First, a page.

Climate change-driven migration
I am a forced climate migrant and have lost friends, homes and many memories because of devastation the sea caused in my district of Chittagong, Bangladesh. I was afraid of the sound of the sea for years and could not sleep because of it,” recounts Jahangir Hossain Masum of Coastal Development Partnership in an event organised by the consortium of civil society at the COP 21 in Paris on December 5. In similar circumstances in 2005, 1,000 residents of the Carteret Islands in Papua New Guinea had to be relocated 100 kilometres away to a larger island because of storm-related erosion and salt water intrusion. In 2006, the entire Lohachara island in Hooghly river delta was submerged under water, causing the displacement of more than 10,000 people.
The meeting addressed aspects and solutions, or the lack thereof, related to the forced migration of people from their neighbourhoods and communities because of climate disasters. Addressing the large group of civil society organisations, former vice president and current chair of Climate Reality Project, Al Gore, also spoke of the Syrian refugee crisis, saying, “We tend to forget that before the civil wars started in Syria, there was a drought for three years that caused migration of millions of villagers to cities in search of jobs, which was in the words of officers of the Syrian government ‘an unmanageable problem’. The refugee crisis that arose was a result of systemic causes of extreme weather events.”
Mithika Mwendada, secretary general of Pan African Climate Justice Alliance (PACJA), said that “the problems in Darfur, Sudan, can all find its roots in the issues of climate change and a lack of environmental management”. The cost of devastation is borne disproportionately by the poorest that are least responsible for the changing climate.
Climate refugees or “forced climate migrants” do not particularly enjoy any rights and are often treated with hostile indignation. Little is being done to resolve the issue of this migration. On the contrary, there is an increase in whipping up of fear, racism and hatred—as reported in the media—that is making this migration even more difficult for the affected people. “The reality is that Europe is an aging population and it needs migrants to keep its economy moving,” claimed Nick Dearden of Climate Justice Now.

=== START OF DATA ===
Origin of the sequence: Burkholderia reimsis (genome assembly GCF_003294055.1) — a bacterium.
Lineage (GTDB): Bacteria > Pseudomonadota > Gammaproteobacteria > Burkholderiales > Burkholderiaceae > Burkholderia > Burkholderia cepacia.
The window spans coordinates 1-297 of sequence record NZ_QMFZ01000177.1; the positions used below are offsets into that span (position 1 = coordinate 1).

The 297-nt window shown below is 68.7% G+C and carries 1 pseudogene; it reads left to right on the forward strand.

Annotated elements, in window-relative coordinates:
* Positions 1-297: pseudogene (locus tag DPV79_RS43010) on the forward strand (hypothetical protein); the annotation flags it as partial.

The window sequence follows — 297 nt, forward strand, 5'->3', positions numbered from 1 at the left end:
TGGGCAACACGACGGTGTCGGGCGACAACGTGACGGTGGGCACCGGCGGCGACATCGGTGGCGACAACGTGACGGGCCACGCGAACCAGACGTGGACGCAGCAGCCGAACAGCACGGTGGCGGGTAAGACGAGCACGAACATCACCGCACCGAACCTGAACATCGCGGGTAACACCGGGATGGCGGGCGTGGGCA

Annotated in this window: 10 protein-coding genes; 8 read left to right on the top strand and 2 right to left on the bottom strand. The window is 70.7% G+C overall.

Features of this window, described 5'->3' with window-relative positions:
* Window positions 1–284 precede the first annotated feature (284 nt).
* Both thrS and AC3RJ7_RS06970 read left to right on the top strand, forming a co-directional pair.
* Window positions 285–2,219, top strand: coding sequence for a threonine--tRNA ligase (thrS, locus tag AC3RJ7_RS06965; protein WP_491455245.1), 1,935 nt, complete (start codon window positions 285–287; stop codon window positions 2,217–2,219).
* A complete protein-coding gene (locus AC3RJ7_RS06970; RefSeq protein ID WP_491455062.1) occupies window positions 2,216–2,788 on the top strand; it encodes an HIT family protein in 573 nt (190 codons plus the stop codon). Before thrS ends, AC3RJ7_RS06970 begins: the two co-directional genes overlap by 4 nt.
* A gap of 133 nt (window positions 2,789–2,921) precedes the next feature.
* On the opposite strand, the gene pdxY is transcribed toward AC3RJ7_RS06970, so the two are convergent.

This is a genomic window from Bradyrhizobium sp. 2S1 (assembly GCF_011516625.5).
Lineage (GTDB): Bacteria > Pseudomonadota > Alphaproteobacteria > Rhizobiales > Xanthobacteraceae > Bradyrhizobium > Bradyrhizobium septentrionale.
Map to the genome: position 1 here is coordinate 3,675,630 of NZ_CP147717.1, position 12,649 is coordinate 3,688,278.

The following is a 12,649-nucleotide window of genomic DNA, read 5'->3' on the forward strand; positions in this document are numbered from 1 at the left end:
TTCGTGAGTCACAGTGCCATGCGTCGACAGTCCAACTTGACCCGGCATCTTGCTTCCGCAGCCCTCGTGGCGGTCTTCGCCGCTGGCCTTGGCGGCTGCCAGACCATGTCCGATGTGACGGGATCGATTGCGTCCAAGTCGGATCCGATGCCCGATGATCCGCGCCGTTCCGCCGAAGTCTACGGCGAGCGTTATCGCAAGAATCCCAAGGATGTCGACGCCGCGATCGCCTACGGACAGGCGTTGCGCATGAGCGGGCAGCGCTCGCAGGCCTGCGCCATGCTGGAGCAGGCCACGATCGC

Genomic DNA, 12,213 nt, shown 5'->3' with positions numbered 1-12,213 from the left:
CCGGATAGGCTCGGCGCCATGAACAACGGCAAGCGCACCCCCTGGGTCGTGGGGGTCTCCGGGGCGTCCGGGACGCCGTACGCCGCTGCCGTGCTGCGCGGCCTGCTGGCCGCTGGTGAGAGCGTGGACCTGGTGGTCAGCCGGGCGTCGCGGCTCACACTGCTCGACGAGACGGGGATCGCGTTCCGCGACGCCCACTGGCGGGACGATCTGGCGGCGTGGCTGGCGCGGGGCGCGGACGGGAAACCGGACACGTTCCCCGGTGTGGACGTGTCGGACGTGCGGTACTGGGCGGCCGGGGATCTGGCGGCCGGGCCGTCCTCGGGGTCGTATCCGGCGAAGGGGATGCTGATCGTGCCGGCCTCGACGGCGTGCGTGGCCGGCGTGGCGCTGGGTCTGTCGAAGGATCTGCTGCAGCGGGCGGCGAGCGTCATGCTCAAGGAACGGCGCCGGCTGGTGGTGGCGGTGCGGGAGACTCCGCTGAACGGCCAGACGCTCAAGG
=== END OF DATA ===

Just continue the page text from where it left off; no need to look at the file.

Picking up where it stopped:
The initiative to help these migrants has to be addressed at the national and local levels. “These migrants should enjoy equal rights with a sense of dignity under domestic and international laws and have the right rehabilitation including planned relocation and migration,” declared Ziaul Haque Mukta of Bangladesh Climate Change Journalist Forum.
The UNFCCC negotiations
In 1990, the Intergovernmental Panel on Climate Change (IPCC) noted that “the single greatest impact of climate change might be on human migration”. Since then, there have been discussions around climate migration and displacement in and around negotiations. The only concrete acceptance came in the Cancun Agreement at COP 16 when the “Adaptation Framework” was formed to ensure “measures to enhance understanding, coordination and cooperation with regard to climate change-induced displacement, migration and planned relocation, where appropriate at national, regional and international level”. The conversation regarding climate displacement was lost post-agreement.
Experts say that displacement and migration occur because of the failure of adaptation in most vulnerable countries and, therefore, should be part of loss and damage. The issue was reintroduced in the “Warsaw International Mechanism”, created to address loss and damage related to climate change impacts including displacement and migration.
Is there a ray of hope?
In the draft Paris agreement released on December 4, the article related to damage has a paragraph on the “Warsaw International Mechanism” and the issue of displacement. It reads: “A climate change displacement coordination facility shall be established under the [Warsaw International Mechanism][CMA] to help coordinate efforts to address climate change induced displacement, migration and planned relocation.”
Unfortunately, since the entire article is in brackets, it is up for negotiations and there are chances that the loss and damage article might not even be included in the final agreement. “We have to ensure that the section of loss and damage is part of the final agreement and that the agreement in itself is legally binding, otherwise the millions losing their homes and their entire possessions would have no one to appeal for help,” announced Sharmind Neelormi from Campaign of Sustainable Rural Livelihoods.
Soumya Dutta of Bharat Jan Vigyan Jatha reminded participants of the impending danger of climate change-induced disasters, saying, “...by 2050, disaster-related issues would cause the world around almost 2 per cent of its GDP and by 2100, it increases to 8 per cent. I don’t think any economy in the world can ensure that there would be even so much growth to meet the expenses.”
(The views expressed are strictly personal)